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Hispanic Heritage Month must recognize our struggles, not just our culture

G. Cristina Mora, Associate professor of sociology | September 29, 2020
Students rallying at Sproul Plaza to demand immigration reforms.

Students rally on the steps of Sproul Hall in 2006 to demand amnesty and civil rights for illegal immigrants. (UC Berkeley photo by Steve McConnell)

As we pause to celebrate “Hispanic Heritage Month,” this year it is more critical than ever that we remember the social justice and activist roots that sparked the move toward “Hispanic/Latino/Latinx” recognition in this country.

Too often our celebrations focus on how Latinos have broken into the mainstream or amount to routine communications with “fast facts” on different Latin American countries.

But this is not the type of heritage celebration we need right now, not at a moment when Latinos are suffering disproportionately from COVID-19, police brutality, unjust sterilization practices at the border, pandemic-related unemployment and nearly every other major social ill facing the nation.

What we need to do instead is to remember that the fight for Latino recognition was originally about social justice.

Indeed, while Latino immigrant and community activism has been around for centuries, the impetus for “Hispanic/Latino” recognition was rooted in common frustrations and broader conversations of how exploitation, campaigns of racial terror, and even colonial expansion had not only harmed Latino communities over centuries, but had also erased their suffering and stories from U.S. history.

During the 1960s, Chicano, Boricua and other activists, frustrated by the endemic poverty, structural racism and police brutality that plagued their communities, came together to build a coalition. These initial gatherings were sometimes tense, but more often than not they allowed community leaders to realize how the patterns of suffering within their communities were historically rooted.

In the Southwest, for example, the storied Texas Rangers hunted and lynched Mexicans and Mexican Americans at alarming rates and helped to reproduce a broader narrative that connected not simply Mexicans, but all Spanish speakers, as criminals.

In New York and Chicago, the unequal and unfair pay practices that Puerto Ricans endured on factory floors soon reinforced the widespread sentiment that Latinos were a cheap, expendable workforce. Inspired by Black activism and the civil rights movement more generally, these activists began coming together to fight for social change.

Unfortunately, much of the “Hispanic Heritage” celebrations today feature Mexican beer, Cuban salsa music and taco salads, and all too often sideline the more critical language of systemic oppression and racism that ignited the Hispanic/Latino fight for recognition in the early 1960s and 1970s.

This turn toward emphasizing culture and de-emphasizing the grassroots roots history of Latino politics in the U.S. has not been happenstance. It has been part of the imperfect project of bringing diverse communities together under a common “Hispanic” label.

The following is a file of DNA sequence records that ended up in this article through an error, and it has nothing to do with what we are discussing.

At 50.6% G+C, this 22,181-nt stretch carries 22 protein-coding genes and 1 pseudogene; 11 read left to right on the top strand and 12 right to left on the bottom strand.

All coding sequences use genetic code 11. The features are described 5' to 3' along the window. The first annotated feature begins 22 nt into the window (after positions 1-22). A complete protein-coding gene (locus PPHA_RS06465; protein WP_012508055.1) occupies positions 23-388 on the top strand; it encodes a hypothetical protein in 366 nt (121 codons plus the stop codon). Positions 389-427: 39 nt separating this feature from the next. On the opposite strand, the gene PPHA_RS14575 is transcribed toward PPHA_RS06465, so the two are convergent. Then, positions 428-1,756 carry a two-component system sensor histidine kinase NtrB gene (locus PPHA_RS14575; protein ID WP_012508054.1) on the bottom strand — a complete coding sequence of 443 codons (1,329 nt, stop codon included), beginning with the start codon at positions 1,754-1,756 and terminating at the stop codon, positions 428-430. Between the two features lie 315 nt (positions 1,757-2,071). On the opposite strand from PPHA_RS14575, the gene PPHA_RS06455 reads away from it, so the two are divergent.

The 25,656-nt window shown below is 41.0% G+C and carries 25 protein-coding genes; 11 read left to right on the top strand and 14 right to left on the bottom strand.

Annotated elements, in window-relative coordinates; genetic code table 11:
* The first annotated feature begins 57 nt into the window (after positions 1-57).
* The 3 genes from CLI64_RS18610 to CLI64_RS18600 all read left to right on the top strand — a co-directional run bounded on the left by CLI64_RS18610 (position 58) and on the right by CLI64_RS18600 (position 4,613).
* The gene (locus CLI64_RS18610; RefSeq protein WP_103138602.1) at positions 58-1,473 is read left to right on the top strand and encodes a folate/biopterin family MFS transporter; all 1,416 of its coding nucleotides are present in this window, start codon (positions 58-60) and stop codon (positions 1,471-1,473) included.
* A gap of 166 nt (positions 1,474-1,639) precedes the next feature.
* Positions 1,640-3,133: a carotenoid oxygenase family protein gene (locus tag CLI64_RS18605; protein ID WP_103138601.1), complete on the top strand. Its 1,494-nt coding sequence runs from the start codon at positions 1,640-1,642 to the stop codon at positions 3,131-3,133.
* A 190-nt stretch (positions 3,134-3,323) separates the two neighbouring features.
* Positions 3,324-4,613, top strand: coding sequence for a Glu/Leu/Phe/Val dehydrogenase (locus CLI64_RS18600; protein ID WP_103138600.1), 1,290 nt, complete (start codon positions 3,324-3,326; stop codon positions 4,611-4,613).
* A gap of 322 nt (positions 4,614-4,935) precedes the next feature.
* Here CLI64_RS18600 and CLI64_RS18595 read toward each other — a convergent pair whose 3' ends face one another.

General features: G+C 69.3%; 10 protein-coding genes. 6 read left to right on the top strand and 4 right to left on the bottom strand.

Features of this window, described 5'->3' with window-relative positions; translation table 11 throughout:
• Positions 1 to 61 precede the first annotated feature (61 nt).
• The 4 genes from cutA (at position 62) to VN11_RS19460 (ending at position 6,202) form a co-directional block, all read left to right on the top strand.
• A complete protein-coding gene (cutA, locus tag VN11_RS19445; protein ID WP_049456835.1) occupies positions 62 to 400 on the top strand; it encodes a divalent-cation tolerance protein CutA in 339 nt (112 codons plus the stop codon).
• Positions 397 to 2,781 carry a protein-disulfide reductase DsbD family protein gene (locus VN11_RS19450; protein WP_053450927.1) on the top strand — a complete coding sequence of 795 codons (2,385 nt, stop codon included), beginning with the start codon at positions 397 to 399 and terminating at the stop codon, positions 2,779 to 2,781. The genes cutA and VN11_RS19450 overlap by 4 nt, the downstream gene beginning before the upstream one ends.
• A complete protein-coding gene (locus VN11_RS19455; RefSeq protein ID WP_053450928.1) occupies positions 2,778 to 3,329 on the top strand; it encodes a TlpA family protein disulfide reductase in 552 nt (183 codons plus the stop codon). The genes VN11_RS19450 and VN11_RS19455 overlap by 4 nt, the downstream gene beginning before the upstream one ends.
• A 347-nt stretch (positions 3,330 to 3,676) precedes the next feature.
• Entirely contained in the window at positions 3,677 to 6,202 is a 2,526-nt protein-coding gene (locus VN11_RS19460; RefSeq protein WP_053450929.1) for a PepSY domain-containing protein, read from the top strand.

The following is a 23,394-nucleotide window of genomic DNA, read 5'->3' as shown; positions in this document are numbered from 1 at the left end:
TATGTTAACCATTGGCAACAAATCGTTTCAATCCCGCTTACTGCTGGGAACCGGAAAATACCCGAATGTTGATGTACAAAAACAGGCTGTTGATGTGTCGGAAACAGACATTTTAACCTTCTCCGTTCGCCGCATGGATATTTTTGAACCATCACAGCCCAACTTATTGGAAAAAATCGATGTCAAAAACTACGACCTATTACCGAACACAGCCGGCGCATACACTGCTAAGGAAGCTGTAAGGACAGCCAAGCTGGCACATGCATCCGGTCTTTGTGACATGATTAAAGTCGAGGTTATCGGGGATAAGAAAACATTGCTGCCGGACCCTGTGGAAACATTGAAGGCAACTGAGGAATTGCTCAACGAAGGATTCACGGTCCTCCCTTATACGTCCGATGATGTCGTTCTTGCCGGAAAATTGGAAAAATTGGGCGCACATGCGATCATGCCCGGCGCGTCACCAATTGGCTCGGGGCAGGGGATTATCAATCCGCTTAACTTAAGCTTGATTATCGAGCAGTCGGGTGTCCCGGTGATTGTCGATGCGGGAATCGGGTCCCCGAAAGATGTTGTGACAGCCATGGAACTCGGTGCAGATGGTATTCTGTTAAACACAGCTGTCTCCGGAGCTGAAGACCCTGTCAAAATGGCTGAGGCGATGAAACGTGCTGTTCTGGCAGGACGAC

Although Latinos are diverse, the argument became, we at least all have the same culture. Over time this focus on culture was good for sales, and became commodified by mainstream organizations bent on further developing a profitable Latino market. While helping to build the notion of a “Hispanic Market” and “Hispanic Buying Power,” the turn towards focusing on culture also sidelined critical conversations about Latino exploitation and social justice.

So how do we actually reclaim a month? There are several ways to do this. One way is to look at the data and connect the patterns we see across Latino communities to a language of structural inequality, systemic racism and underrepresentation. I’ll provide an example that is close to home — while Latinos make up 58% of the K-12 student body in California, they are only 16% of the student population at UC Berkeley, my home institution.

This does not simply reflect broad preferences, but rather a case of underrepresentation by systematic exclusion. While UC Berkeley is taking very important steps to address this history, we need to use Hispanic Heritage Month to elevate these unjust statistics and hold our institutions accountable.

Another way is reclaim the month is to make space for identity conversations. Latinos have always bickered about the labels we use to call ourselves — folks have never been entirely satisfied with Hispanic, Latino or Latin American labels.

Latinx today is at the center of yet another debate about what we will call ourselves. These conversations are worthy, so let’s not be afraid to put them front and center. Were it not for those critiquing “Hispanic” loudly, we would have not paid attention to how colonialism, both Spanish and American, is tied to generations of Latino exploitation in the United States.

Were it not for critiques about “Latino/Latina,” we would not have made critical space for non-gendered and intersectional identities within Latino activist agendas. While uncomfortable, these conversations lead to important reflections about power and systematic inequality and, in turn, keep the issue of racial justice at the fore.

As we celebrate the remainder of this month, let’s make sure to hold institutions accountable — we deserve much more than flag decorations and country profiles. And we are much more than a people that shares a common cultural affinity for salsa music and tacos. What we are is a community, however imperfect, that is continuously striving for recognition and equal treatment. As COVID-19 and other ills continue to impact us disproportionately, let’s use this month to celebrate our resilience and continue to demand a place at the table.

Cross-posted from the San Francisco Chronicle